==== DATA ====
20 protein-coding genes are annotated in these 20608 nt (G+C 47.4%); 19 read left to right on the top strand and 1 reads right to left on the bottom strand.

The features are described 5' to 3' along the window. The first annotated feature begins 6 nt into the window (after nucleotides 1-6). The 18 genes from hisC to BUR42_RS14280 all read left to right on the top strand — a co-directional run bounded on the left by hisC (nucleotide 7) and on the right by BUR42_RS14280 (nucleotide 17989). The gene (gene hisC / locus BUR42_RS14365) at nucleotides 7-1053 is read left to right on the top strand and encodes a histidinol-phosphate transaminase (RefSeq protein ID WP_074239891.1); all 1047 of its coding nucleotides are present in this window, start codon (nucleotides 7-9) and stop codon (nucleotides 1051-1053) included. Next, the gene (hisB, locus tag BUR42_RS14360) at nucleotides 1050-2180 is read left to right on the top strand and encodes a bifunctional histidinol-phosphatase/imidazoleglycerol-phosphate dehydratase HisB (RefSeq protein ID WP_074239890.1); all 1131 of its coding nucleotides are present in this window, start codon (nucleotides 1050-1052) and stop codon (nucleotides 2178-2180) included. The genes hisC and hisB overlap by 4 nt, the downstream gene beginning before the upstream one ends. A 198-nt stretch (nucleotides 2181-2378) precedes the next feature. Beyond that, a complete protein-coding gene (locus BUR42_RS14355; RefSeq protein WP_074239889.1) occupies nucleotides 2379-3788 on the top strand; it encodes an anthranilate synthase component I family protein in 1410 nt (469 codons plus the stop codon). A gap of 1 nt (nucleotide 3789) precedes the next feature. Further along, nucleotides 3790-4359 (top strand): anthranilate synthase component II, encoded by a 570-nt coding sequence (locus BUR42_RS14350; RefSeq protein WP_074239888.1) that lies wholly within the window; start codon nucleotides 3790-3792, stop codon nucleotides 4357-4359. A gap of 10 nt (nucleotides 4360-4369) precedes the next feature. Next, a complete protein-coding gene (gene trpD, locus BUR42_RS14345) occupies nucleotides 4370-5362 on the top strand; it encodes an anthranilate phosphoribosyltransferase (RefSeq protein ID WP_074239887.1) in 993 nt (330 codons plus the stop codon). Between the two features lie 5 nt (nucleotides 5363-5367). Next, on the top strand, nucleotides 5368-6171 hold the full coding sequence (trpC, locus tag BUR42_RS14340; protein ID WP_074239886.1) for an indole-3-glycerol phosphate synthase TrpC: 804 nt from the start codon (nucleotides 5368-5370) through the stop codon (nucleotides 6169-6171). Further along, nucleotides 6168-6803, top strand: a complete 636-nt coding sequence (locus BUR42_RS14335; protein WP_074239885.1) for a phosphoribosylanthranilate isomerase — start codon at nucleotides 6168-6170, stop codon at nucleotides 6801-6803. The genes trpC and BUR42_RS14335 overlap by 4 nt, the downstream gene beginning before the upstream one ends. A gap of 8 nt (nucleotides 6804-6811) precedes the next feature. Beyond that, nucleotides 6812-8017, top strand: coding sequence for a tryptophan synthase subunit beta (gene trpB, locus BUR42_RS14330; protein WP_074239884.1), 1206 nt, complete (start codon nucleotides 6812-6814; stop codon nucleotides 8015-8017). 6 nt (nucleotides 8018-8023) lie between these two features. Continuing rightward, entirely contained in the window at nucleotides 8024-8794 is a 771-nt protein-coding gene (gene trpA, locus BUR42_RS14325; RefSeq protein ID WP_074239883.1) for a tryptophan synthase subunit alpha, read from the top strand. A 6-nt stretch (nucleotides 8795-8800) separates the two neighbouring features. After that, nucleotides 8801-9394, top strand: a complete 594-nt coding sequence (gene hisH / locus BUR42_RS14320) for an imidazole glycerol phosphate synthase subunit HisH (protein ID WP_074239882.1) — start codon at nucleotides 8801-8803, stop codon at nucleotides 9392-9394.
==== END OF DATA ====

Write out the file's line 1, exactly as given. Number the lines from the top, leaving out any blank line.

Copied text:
20 protein-coding genes are annotated in these 20608 nt (G+C 47.4%); 19 read left to right on the top strand and 1 reads right to left on the bottom strand.